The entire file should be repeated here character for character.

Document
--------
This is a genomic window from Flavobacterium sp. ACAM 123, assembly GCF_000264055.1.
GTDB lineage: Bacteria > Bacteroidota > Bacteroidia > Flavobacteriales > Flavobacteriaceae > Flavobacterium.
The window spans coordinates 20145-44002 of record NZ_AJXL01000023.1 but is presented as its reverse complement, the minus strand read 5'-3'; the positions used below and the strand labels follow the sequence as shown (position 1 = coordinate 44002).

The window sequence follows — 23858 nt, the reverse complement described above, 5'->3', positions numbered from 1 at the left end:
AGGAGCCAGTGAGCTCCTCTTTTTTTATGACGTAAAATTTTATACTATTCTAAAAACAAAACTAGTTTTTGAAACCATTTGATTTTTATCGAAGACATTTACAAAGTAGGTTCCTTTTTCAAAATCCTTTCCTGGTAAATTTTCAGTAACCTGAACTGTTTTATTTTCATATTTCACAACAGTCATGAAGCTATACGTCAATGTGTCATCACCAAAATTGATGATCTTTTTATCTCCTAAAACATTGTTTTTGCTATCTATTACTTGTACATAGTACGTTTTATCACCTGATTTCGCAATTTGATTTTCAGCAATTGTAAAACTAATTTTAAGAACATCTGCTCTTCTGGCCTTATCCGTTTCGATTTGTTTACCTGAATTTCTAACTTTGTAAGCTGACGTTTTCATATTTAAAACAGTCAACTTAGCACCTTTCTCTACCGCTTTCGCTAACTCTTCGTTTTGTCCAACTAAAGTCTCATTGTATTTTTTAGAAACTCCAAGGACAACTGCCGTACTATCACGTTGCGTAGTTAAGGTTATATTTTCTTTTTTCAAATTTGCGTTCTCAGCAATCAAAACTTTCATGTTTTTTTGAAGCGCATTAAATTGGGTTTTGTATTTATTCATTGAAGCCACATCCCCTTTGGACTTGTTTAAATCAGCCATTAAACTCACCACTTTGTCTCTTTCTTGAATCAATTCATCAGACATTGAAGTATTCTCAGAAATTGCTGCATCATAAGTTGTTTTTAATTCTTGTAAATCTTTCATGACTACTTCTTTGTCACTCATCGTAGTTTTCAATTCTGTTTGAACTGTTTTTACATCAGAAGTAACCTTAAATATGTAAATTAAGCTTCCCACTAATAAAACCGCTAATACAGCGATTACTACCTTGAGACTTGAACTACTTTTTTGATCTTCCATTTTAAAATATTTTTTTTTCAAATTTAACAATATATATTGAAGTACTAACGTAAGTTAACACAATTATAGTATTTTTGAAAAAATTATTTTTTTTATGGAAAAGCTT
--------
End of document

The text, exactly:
This is a genomic window from Flavobacterium sp. ACAM 123, assembly GCF_000264055.1.
GTDB lineage: Bacteria > Bacteroidota > Bacteroidia > Flavobacteriales > Flavobacteriaceae > Flavobacterium.
The window spans coordinates 20145-44002 of record NZ_AJXL01000023.1 but is presented as its reverse complement, the minus strand read 5'-3'; the positions used below and the strand labels follow the sequence as shown (position 1 = coordinate 44002).

The window sequence follows — 23858 nt, the reverse complement described above, 5'->3', positions numbered from 1 at the left end:
AGGAGCCAGTGAGCTCCTCTTTTTTTATGACGTAAAATTTTATACTATTCTAAAAACAAAACTAGTTTTTGAAACCATTTGATTTTTATCGAAGACATTTACAAAGTAGGTTCCTTTTTCAAAATCCTTTCCTGGTAAATTTTCAGTAACCTGAACTGTTTTATTTTCATATTTCACAACAGTCATGAAGCTATACGTCAATGTGTCATCACCAAAATTGATGATCTTTTTATCTCCTAAAACATTGTTTTTGCTATCTATTACTTGTACATAGTACGTTTTATCACCTGATTTCGCAATTTGATTTTCAGCAATTGTAAAACTAATTTTAAGAACATCTGCTCTTCTGGCCTTATCCGTTTCGATTTGTTTACCTGAATTTCTAACTTTGTAAGCTGACGTTTTCATATTTAAAACAGTCAACTTAGCACCTTTCTCTACCGCTTTCGCTAACTCTTCGTTTTGTCCAACTAAAGTCTCATTGTATTTTTTAGAAACTCCAAGGACAACTGCCGTACTATCACGTTGCGTAGTTAAGGTTATATTTTCTTTTTTCAAATTTGCGTTCTCAGCAATCAAAACTTTCATGTTTTTTTGAAGCGCATTAAATTGGGTTTTGTATTTATTCATTGAAGCCACATCCCCTTTGGACTTGTTTAAATCAGCCATTAAACTCACCACTTTGTCTCTTTCTTGAATCAATTCATCAGACATTGAAGTATTCTCAGAAATTGCTGCATCATAAGTTGTTTTTAATTCTTGTAAATCTTTCATGACTACTTCTTTGTCACTCATCGTAGTTTTCAATTCTGTTTGAACTGTTTTTACATCAGAAGTAACCTTAAATATGTAAATTAAGCTTCCCACTAATAAAACCGCTAATACAGCGATTACTACCTTGAGACTTGAACTACTTTTTTGATCTTCCATTTTAAAATATTTTTTTTTCAAATTTAACAATATATATTGAAGTACTAACGTAAGTTAACACAATTATAGTATTTTTGAAAAAATTATTTTTTTTATGGAAAAGCTT